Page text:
Support of "mixed case" means to support the alphabetic options in any case, lower, upper, or mixed case (when the option was entered as the command line). Another phrase would be case insensitivity of a keyword (or option). The API requirement is meant to deal with writing a simple program that handles processing of lucky or even lucky numbers (either specific numbers, a range of numbers, or all numbers within a range) without changing/rewriting a program (either statements or values). This should not be seen as a limitation of any one language, but to support a user's invocation of a program to solve a general request (from the command line (versus via a program request). This is one method of supporting a general usage via the command line (CL) as opposed to writing a program that deals with just a fixed set of numbers to be generated. As for the comma placeholder, the comma is being used to indicate an omitted argument (or options), and is one common method to indicate such. It was not meant to be used just because of any language limitation, but just a method to indicate an omitted argument. The command line interface is one of the more common interfaces, and a free form format is the one that I choose to be used, it shouldn't be seen as particularly difficult or pedantic. -- Gerard Schildberger (talk) 07:09, 10 March 2014 (UTC)
Protip: Please be more specific when you mark something incorrect, if you don't want to read all this verbiage of me wondering what you meant. :-) --TimToady (talk) 02:36, 10 March 2014 (UTC)
The quibble was that yesterday I thought itwas wrong; today I can find nothing wrong with your perl entry. I screwed up. (Again). I am going to have to come up with a new scheme for more thoroughly checking before marking thingsas incorrect. I might remember the track record of contributors and adjust my level of restraint based on that in the future for example. My apologies. --Paddy3118 (talk) 06:53, 10 March 2014 (UTC)

## Should this task be split?

The more I think about it, the more this seems like two completely distinct tasks unnaturally wedded. We have on the one hand the relatively pretty matter of producing the integer sequences named in the title of the task, and on the other hand, we have the task of implementing a relatively ugly (from a Unix perspective) command-line API. The two tasks seem to have almost nothing to do with each other, and the latter task in not something the title of the page would lead one to expect. It feels like an add-on to me. I'd recommend that we have a page for the pure math, and a different page for the API style, justifiable perhaps as a demo of how to fit into a culture that doesn't use switches for optional arguments. --TimToady (talk) 02:30, 10 March 2014 (UTC)

I know how you feel. In fact I wrote the Python entry as a neat function for the generation of the series, and a sepearate section handling the argument requirements. --Paddy3118 (talk) 06:56, 10 March 2014 (UTC)

When I created this task, I didn't mean that the command line interface should be so difficult, it was just a method of invoking a program in different manners to specify which series was desired with a straight-forward method of either one number, or multiple numbers, or a range of numbers (with a common method of indicating omitted arguments). I thought I had chosen two integer sequences that were closely related to each other that could be generated by the same subroutine (or function). It wasn't an add-on, but the interface was the primary requirement and impetus of the creation of this task. The method of argument specification was written in such a way to facilitate invocation (from the command line) to generate a specific result (or results). I never thought that there would be a culture clash about using switches versus named options (or optional arguments). -- Gerard Schildberger (talk) 07:35, 10 March 2014 (UTC)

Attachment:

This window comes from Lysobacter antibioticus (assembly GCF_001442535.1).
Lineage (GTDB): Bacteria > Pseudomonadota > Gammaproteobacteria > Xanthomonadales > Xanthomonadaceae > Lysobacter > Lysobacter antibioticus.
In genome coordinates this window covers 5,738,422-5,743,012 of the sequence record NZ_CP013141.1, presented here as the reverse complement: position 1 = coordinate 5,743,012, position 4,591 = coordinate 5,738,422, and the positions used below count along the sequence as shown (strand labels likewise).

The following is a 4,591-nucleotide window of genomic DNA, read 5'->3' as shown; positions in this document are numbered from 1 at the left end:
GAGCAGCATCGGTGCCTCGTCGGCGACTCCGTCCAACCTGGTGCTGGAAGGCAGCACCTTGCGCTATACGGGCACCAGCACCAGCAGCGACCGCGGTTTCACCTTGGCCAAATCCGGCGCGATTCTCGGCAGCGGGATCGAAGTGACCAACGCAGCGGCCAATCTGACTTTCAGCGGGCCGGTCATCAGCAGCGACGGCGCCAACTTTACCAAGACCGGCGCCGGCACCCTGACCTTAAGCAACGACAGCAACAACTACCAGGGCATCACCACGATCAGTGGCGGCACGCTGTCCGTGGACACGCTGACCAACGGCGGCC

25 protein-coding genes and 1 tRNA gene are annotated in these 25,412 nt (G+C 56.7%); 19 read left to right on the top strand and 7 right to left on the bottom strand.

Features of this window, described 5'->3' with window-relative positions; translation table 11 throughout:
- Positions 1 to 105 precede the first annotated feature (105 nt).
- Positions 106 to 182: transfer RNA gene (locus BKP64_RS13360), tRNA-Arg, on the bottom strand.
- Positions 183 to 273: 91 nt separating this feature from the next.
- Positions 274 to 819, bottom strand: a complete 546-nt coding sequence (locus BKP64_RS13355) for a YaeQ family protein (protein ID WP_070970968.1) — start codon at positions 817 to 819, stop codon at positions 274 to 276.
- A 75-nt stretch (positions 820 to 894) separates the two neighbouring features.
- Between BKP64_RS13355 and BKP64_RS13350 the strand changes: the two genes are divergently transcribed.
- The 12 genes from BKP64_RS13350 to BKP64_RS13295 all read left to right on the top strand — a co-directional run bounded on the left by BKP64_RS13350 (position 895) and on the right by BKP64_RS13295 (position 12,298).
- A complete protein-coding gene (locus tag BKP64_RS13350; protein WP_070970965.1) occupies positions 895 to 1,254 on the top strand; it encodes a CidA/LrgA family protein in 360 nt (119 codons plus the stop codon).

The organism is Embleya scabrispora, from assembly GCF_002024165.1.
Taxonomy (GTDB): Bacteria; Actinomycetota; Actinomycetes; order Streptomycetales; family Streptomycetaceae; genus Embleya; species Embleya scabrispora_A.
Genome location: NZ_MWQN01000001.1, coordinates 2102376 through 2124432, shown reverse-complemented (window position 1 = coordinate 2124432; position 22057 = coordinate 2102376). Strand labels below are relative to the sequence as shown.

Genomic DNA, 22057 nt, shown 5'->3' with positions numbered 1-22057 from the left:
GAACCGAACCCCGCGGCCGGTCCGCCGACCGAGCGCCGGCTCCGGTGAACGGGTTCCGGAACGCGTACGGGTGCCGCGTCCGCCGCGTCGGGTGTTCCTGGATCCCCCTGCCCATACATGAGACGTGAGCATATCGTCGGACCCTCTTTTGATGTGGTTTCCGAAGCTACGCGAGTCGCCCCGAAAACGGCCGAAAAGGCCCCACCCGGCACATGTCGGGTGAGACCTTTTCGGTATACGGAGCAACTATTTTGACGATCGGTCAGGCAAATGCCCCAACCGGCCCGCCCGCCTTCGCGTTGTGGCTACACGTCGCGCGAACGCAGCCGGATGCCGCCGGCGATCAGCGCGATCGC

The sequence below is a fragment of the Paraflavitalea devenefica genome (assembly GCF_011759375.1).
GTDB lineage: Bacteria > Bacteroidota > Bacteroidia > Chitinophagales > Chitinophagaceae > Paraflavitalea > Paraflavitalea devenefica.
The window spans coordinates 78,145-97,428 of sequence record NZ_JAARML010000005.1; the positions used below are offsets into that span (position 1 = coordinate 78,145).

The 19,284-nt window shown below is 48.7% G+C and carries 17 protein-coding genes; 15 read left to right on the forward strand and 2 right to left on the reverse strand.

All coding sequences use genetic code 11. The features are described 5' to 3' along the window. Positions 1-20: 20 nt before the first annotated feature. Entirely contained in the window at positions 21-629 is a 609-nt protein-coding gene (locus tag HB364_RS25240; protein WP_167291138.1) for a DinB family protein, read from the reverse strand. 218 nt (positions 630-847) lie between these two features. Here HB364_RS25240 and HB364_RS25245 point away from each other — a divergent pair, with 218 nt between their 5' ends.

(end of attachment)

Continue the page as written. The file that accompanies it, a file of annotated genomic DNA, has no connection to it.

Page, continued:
If the interface is "the primary requirement and impetus" of the task, name the task after it instead of the sequence, although we'd then have a commandline parsing task with an unrelated integer sequence tacked on -- maybe not much better. I think TimToady's idea of splitting the task is the way to go, whether the commandline processing is difficult or not (it is not, just uninteresting.) --Ledrug (talk) 08:28, 12 March 2014 (UTC)
I thought the command line processing is quite useful from a utilitarian point of view (albeit simple); it may be uninteresting, but a most common one when one is executing a program which takes its parameter(s) from the C.L.   If this task would be split up, the command line interface would be so trivial and not worth the effort of creating a task for it, it would almost be pointless.   And there would still be a need to make it an interesting and purposeful task, to specify some numbers/options/parameters such that some kind of program would parse them (the arguments) and then make use of those arguments/options for some (easy to understand) purpose, and with clarity and with not much clutter (that is, easy to peruse and understand).   Abstracting the process would make the whole process (I think) obtuse.   Practically all of the programs I enter take options from the command line, it makes it easier to test and execute with different options or ranges of numbers.   This makes the program much more versatile and useful (without the need to modify the program to accept different defaults).   Taking out the C.L. interface (which by most accounts, is quite simple) would make the task ... uninteresting.   If I find a Rosetta Code task uninteresting (or worse, boring), I vote with my feet. -- Gerard Schildberger (talk) 09:23, 12 March 2014 (UTC)